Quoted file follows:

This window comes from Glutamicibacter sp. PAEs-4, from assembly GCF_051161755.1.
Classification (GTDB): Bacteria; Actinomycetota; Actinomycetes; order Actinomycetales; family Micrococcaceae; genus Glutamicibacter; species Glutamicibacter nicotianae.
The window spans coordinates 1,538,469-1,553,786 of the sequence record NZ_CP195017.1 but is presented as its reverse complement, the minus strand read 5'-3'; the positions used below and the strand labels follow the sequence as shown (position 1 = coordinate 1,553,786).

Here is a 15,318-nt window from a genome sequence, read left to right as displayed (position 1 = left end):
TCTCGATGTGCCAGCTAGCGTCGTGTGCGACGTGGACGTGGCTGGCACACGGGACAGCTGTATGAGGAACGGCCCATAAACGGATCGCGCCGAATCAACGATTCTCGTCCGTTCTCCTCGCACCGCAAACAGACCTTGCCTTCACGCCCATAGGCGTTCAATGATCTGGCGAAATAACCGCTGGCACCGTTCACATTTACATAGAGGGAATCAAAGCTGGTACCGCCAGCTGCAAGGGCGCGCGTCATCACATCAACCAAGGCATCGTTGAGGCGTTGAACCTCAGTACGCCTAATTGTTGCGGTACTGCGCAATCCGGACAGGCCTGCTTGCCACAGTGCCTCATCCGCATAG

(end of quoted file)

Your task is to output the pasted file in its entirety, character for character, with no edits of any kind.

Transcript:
This window comes from Glutamicibacter sp. PAEs-4, from assembly GCF_051161755.1.
Classification (GTDB): Bacteria; Actinomycetota; Actinomycetes; order Actinomycetales; family Micrococcaceae; genus Glutamicibacter; species Glutamicibacter nicotianae.
The window spans coordinates 1,538,469-1,553,786 of the sequence record NZ_CP195017.1 but is presented as its reverse complement, the minus strand read 5'-3'; the positions used below and the strand labels follow the sequence as shown (position 1 = coordinate 1,553,786).

Here is a 15,318-nt window from a genome sequence, read left to right as displayed (position 1 = left end):
TCTCGATGTGCCAGCTAGCGTCGTGTGCGACGTGGACGTGGCTGGCACACGGGACAGCTGTATGAGGAACGGCCCATAAACGGATCGCGCCGAATCAACGATTCTCGTCCGTTCTCCTCGCACCGCAAACAGACCTTGCCTTCACGCCCATAGGCGTTCAATGATCTGGCGAAATAACCGCTGGCACCGTTCACATTTACATAGAGGGAATCAAAGCTGGTACCGCCAGCTGCAAGGGCGCGCGTCATCACATCAACCAAGGCATCGTTGAGGCGTTGAACCTCAGTACGCCTAATTGTTGCGGTACTGCGCAATCCGGACAGGCCTGCTTGCCACAGTGCCTCATCCGCATAG